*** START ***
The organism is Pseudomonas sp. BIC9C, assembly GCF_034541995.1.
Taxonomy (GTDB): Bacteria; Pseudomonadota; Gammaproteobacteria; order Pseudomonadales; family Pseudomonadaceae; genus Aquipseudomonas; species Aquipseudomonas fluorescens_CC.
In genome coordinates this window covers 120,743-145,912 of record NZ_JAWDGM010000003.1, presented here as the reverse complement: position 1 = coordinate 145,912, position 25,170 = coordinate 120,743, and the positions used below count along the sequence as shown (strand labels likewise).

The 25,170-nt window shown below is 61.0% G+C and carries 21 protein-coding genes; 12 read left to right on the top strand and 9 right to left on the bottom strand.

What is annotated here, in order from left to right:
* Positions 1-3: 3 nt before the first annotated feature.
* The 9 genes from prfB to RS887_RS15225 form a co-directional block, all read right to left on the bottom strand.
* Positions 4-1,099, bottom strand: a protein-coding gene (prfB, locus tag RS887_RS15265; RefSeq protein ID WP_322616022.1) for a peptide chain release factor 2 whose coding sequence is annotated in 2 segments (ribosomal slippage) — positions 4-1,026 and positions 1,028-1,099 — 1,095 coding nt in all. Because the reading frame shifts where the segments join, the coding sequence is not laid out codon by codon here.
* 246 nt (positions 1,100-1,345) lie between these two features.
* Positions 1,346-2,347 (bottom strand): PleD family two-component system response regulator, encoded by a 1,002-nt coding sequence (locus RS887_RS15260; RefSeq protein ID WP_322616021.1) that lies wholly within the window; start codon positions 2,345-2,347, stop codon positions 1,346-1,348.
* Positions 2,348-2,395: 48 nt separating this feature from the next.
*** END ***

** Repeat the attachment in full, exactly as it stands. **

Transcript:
The organism is Pseudomonas sp. BIC9C, assembly GCF_034541995.1.
Taxonomy (GTDB): Bacteria; Pseudomonadota; Gammaproteobacteria; order Pseudomonadales; family Pseudomonadaceae; genus Aquipseudomonas; species Aquipseudomonas fluorescens_CC.
In genome coordinates this window covers 120,743-145,912 of record NZ_JAWDGM010000003.1, presented here as the reverse complement: position 1 = coordinate 145,912, position 25,170 = coordinate 120,743, and the positions used below count along the sequence as shown (strand labels likewise).

The 25,170-nt window shown below is 61.0% G+C and carries 21 protein-coding genes; 12 read left to right on the top strand and 9 right to left on the bottom strand.

What is annotated here, in order from left to right:
* Positions 1-3: 3 nt before the first annotated feature.
* The 9 genes from prfB to RS887_RS15225 form a co-directional block, all read right to left on the bottom strand.
* Positions 4-1,099, bottom strand: a protein-coding gene (prfB, locus tag RS887_RS15265; RefSeq protein ID WP_322616022.1) for a peptide chain release factor 2 whose coding sequence is annotated in 2 segments (ribosomal slippage) — positions 4-1,026 and positions 1,028-1,099 — 1,095 coding nt in all. Because the reading frame shifts where the segments join, the coding sequence is not laid out codon by codon here.
* 246 nt (positions 1,100-1,345) lie between these two features.
* Positions 1,346-2,347 (bottom strand): PleD family two-component system response regulator, encoded by a 1,002-nt coding sequence (locus RS887_RS15260; RefSeq protein ID WP_322616021.1) that lies wholly within the window; start codon positions 2,345-2,347, stop codon positions 1,346-1,348.
* Positions 2,348-2,395: 48 nt separating this feature from the next.